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Conclusion

There were a lot of new gaming titles launched in the year 2010. The most highly anticipated games in general proved to be worth the wait even though such titles as StarCraft II: Wings of Liberty took their time in getting to the market. If you thought that Blizzard likes to tease its fans, wait till you actually see Duke Nukem Forever later this year (fingers crossed), as it will be around 14 years since its initial announcement. Maybe a bad joke, but there is still some time for this schedule to be postponed.

Speaking of postponing. Originally we were planning to complete this review as soon as Crysis 2 hit the market. When it became apparent that the delayed DirectX 11 patch is not going to arrive any time soon, we decided to hold the review. But due to a significant number of email-requests from our regular readers, we decided to share the comparison results we’ve got so far. Although they should probably send those emails not to us, but to CryTek, asking why there is still no DirectX 11 support available and when it is going to arrive.

Until then we are glad to report that Crysis 2 turned out to be the exact monster everyone expected it to be. It might be quite hard on the hardware but in the end the Crysis 2 experience is going to be more than rewarding. If we disregard somewhat disappointing texture quality, the game is quite stunning even at the lower image quality settings. The only major shortcoming in our opinion is the way single-player levels are designed. This is definitely a step backwards for game developers at CryTek, as at times the game feels remarkably similar to close quarters design featured in Doom III and Quake 4 video games. I have to stress once again that constant save/check points limit sidestepping and free exploring.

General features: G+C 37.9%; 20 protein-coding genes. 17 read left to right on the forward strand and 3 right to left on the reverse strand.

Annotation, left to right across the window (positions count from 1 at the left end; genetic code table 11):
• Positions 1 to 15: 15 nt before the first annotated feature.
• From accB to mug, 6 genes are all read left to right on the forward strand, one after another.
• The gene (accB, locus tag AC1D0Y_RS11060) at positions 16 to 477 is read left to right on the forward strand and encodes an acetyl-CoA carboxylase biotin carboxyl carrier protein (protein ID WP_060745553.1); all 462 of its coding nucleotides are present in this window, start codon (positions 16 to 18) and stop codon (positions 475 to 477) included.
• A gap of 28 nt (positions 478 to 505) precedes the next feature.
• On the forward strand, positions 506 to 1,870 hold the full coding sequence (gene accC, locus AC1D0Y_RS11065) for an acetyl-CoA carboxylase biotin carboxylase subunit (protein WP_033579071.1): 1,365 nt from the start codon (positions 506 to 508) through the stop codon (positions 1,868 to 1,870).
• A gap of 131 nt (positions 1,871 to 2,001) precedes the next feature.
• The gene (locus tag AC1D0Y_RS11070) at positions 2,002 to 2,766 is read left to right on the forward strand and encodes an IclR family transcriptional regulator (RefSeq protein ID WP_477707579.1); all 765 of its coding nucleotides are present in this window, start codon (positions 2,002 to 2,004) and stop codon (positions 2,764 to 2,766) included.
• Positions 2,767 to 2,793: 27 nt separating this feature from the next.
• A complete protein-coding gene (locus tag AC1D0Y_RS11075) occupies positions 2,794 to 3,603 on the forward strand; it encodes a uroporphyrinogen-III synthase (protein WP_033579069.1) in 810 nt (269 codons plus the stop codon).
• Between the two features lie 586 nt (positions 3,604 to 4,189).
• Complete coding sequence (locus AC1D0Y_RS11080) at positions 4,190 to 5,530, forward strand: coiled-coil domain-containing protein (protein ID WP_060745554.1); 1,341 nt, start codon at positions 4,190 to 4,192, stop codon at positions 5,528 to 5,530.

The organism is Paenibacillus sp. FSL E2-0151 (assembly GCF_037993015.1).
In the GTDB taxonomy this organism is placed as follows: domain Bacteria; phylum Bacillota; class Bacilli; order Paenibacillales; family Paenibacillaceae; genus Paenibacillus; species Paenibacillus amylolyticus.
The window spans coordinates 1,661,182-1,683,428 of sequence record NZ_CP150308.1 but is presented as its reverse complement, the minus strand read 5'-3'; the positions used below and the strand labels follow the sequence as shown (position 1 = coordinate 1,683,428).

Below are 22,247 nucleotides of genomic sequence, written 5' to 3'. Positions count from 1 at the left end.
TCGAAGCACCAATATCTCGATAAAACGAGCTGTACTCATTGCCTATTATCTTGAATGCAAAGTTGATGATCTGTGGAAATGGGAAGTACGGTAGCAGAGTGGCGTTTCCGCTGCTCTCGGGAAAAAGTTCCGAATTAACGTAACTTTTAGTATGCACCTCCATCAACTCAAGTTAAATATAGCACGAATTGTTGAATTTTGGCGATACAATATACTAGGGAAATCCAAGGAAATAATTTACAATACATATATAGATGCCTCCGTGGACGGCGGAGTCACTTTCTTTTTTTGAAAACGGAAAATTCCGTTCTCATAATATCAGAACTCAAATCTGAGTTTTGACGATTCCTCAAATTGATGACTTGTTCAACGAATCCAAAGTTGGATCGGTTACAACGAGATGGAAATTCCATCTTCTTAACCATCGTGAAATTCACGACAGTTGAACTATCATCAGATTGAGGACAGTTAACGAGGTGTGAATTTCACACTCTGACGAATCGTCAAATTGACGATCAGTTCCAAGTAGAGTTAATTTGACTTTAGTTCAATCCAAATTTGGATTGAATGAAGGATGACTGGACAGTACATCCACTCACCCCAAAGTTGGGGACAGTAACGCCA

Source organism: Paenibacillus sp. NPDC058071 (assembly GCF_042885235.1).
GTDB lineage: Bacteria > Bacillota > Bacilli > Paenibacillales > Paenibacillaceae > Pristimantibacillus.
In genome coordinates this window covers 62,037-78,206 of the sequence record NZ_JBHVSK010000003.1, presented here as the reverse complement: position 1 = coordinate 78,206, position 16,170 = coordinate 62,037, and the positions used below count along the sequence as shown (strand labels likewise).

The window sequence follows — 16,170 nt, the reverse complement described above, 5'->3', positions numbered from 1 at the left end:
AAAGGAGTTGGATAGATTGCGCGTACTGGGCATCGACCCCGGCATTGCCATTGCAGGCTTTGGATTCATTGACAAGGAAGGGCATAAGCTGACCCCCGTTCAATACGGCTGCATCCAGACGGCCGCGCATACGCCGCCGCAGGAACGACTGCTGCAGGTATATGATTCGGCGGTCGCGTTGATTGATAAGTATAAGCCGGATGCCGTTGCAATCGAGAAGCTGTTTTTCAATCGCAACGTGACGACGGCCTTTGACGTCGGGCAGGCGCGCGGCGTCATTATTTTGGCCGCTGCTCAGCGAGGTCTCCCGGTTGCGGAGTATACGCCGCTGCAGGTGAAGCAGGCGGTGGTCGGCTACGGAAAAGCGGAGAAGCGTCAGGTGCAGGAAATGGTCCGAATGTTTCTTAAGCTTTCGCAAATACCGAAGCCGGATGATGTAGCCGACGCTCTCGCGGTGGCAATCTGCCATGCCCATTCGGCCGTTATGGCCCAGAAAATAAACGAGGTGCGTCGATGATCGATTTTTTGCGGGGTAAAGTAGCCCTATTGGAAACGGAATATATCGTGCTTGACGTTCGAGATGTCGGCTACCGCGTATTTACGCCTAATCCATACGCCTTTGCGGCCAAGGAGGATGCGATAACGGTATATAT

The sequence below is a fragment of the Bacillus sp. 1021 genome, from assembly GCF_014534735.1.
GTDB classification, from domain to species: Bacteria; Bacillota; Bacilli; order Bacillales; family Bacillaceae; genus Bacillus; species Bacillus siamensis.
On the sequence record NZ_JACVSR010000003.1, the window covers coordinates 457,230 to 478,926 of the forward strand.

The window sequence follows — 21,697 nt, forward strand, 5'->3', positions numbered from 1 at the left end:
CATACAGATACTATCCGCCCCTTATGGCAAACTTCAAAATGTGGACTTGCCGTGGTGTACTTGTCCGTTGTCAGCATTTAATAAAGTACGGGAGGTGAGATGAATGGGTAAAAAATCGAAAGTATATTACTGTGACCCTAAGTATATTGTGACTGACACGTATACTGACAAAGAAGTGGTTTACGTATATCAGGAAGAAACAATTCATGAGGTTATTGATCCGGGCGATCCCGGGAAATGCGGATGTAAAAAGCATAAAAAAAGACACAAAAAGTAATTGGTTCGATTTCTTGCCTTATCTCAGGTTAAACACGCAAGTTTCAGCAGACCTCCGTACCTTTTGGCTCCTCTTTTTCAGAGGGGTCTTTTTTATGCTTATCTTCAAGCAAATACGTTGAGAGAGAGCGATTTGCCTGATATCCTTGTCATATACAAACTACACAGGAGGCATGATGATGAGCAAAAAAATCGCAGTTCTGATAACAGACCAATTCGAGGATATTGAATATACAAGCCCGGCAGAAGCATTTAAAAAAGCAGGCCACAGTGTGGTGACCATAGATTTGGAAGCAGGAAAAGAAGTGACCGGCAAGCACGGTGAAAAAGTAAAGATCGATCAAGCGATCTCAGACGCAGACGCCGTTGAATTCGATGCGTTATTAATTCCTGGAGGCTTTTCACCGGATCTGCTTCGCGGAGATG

The original Crysis raised the quality bar so high that even the latest generation of graphics cards is still struggling with loads from back four years ago. Crysis 2 is going down the same road and continues to set new quality and performance milestones for the GPU designers and end-users.

The recently launched high-end Radeon HD 6990 and GeForce GTX 590 graphics cards are probably the only no-compromise solutions for your Crysis 2 gaming rig. AMD based cards are currently noticeably slower than their Nvidia based ones, but it may as well change when the DirectX 11 patch or better tuned drivers come out. 

If you don’t have unlimited graphics card budget, feel free to consider a Radeon HD 6950 or a GeForce GTX 560 Ti graphics card. Both are capable of handling Crysis 2 calculations with minor picture quality tradeoffs. Unfortunately for users on a budget, there is little hope for a sub $100 graphics card here. Even with the lowest quality settings your best bet would be a Radeon HD 5750 graphics card.

Despite its complexity, the CryENGINE 3 feels quite at home on any quad core CPU and insufficient CPU power will hardly ever become a bottleneck. Save you money here and invest it in the graphics department. 

 Until the highly anticipated eye-candy feature-filled DirectX 11 patch arrives, enjoy the Crysis 2 video game as it is and stay tuned for our “Crysis 2 Re-visited” review in the near future. 

 
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